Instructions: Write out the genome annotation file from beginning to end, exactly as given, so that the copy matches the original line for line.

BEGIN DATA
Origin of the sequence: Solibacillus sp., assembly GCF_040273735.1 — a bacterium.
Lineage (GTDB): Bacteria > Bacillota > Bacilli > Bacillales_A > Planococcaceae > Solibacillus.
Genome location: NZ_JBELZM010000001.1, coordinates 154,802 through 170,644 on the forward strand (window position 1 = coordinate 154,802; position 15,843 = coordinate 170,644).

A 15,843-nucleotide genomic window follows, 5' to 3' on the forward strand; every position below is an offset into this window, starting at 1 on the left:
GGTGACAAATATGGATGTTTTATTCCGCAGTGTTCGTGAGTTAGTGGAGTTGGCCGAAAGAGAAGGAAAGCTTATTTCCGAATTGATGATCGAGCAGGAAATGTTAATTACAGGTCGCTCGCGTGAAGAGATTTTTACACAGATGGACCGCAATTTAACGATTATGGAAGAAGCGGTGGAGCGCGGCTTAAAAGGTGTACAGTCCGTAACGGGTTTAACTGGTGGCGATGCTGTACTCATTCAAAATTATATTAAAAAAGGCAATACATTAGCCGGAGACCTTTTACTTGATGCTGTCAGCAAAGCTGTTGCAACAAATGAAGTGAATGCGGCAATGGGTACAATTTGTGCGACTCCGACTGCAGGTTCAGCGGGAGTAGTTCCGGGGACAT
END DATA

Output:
Origin of the sequence: Solibacillus sp., assembly GCF_040273735.1 — a bacterium.
Lineage (GTDB): Bacteria > Bacillota > Bacilli > Bacillales_A > Planococcaceae > Solibacillus.
Genome location: NZ_JBELZM010000001.1, coordinates 154,802 through 170,644 on the forward strand (window position 1 = coordinate 154,802; position 15,843 = coordinate 170,644).

A 15,843-nucleotide genomic window follows, 5' to 3' on the forward strand; every position below is an offset into this window, starting at 1 on the left:
GGTGACAAATATGGATGTTTTATTCCGCAGTGTTCGTGAGTTAGTGGAGTTGGCCGAAAGAGAAGGAAAGCTTATTTCCGAATTGATGATCGAGCAGGAAATGTTAATTACAGGTCGCTCGCGTGAAGAGATTTTTACACAGATGGACCGCAATTTAACGATTATGGAAGAAGCGGTGGAGCGCGGCTTAAAAGGTGTACAGTCCGTAACGGGTTTAACTGGTGGCGATGCTGTACTCATTCAAAATTATATTAAAAAAGGCAATACATTAGCCGGAGACCTTTTACTTGATGCTGTCAGCAAAGCTGTTGCAACAAATGAAGTGAATGCGGCAATGGGTACAATTTGTGCGACTCCGACTGCAGGTTCAGCGGGAGTAGTTCCGGGGACAT